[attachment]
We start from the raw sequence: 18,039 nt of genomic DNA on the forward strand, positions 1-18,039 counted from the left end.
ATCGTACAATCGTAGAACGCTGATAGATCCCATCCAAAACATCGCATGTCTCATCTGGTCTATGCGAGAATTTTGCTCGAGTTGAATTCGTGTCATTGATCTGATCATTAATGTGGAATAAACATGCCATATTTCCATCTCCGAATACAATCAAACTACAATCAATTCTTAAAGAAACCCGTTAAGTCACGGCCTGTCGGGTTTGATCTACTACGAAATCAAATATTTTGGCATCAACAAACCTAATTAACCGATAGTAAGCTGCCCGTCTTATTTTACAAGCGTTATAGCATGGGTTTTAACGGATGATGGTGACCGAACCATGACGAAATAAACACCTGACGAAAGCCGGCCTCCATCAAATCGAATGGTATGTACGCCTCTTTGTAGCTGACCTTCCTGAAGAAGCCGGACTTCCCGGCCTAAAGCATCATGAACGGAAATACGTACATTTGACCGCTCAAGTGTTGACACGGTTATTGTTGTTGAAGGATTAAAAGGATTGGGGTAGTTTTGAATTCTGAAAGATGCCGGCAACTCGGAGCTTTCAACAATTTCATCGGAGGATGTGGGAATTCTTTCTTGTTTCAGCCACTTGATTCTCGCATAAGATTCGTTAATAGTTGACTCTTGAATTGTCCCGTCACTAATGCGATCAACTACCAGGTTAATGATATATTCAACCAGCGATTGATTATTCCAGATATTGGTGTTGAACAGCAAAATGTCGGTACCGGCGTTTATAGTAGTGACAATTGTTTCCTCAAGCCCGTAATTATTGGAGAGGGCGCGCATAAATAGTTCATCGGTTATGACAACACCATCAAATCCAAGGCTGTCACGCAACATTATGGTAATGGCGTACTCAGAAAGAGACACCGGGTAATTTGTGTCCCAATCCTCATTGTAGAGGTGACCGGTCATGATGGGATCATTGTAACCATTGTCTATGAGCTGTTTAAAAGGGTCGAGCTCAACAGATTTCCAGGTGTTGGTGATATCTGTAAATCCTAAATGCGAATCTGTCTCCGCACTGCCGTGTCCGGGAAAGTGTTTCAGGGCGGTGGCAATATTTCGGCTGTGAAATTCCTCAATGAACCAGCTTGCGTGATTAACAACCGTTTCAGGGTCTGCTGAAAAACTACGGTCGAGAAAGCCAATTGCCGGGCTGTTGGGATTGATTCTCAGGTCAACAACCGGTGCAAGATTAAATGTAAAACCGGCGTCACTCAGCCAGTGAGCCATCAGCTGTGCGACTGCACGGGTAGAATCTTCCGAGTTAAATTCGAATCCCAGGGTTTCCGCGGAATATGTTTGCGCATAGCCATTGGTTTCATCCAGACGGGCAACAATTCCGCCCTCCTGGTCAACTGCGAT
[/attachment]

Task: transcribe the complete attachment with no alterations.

We start from the raw sequence: 18,039 nt of genomic DNA on the forward strand, positions 1-18,039 counted from the left end.
ATCGTACAATCGTAGAACGCTGATAGATCCCATCCAAAACATCGCATGTCTCATCTGGTCTATGCGAGAATTTTGCTCGAGTTGAATTCGTGTCATTGATCTGATCATTAATGTGGAATAAACATGCCATATTTCCATCTCCGAATACAATCAAACTACAATCAATTCTTAAAGAAACCCGTTAAGTCACGGCCTGTCGGGTTTGATCTACTACGAAATCAAATATTTTGGCATCAACAAACCTAATTAACCGATAGTAAGCTGCCCGTCTTATTTTACAAGCGTTATAGCATGGGTTTTAACGGATGATGGTGACCGAACCATGACGAAATAAACACCTGACGAAAGCCGGCCTCCATCAAATCGAATGGTATGTACGCCTCTTTGTAGCTGACCTTCCTGAAGAAGCCGGACTTCCCGGCCTAAAGCATCATGAACGGAAATACGTACATTTGACCGCTCAAGTGTTGACACGGTTATTGTTGTTGAAGGATTAAAAGGATTGGGGTAGTTTTGAATTCTGAAAGATGCCGGCAACTCGGAGCTTTCAACAATTTCATCGGAGGATGTGGGAATTCTTTCTTGTTTCAGCCACTTGATTCTCGCATAAGATTCGTTAATAGTTGACTCTTGAATTGTCCCGTCACTAATGCGATCAACTACCAGGTTAATGATATATTCAACCAGCGATTGATTATTCCAGATATTGGTGTTGAACAGCAAAATGTCGGTACCGGCGTTTATAGTAGTGACAATTGTTTCCTCAAGCCCGTAATTATTGGAGAGGGCGCGCATAAATAGTTCATCGGTTATGACAACACCATCAAATCCAAGGCTGTCACGCAACATTATGGTAATGGCGTACTCAGAAAGAGACACCGGGTAATTTGTGTCCCAATCCTCATTGTAGAGGTGACCGGTCATGATGGGATCATTGTAACCATTGTCTATGAGCTGTTTAAAAGGGTCGAGCTCAACAGATTTCCAGGTGTTGGTGATATCTGTAAATCCTAAATGCGAATCTGTCTCCGCACTGCCGTGTCCGGGAAAGTGTTTCAGGGCGGTGGCAATATTTCGGCTGTGAAATTCCTCAATGAACCAGCTTGCGTGATTAACAACCGTTTCAGGGTCTGCTGAAAAACTACGGTCGAGAAAGCCAATTGCCGGGCTGTTGGGATTGATTCTCAGGTCAACAACCGGTGCAAGATTAAATGTAAAACCGGCGTCACTCAGCCAGTGAGCCATCAGCTGTGCGACTGCACGGGTAGAATCTTCCGAGTTAAATTCGAATCCCAGGGTTTCCGCGGAATATGTTTGCGCATAGCCATTGGTTTCATCCAGACGGGCAACAATTCCGCCCTCCTGGTCAACTGCGAT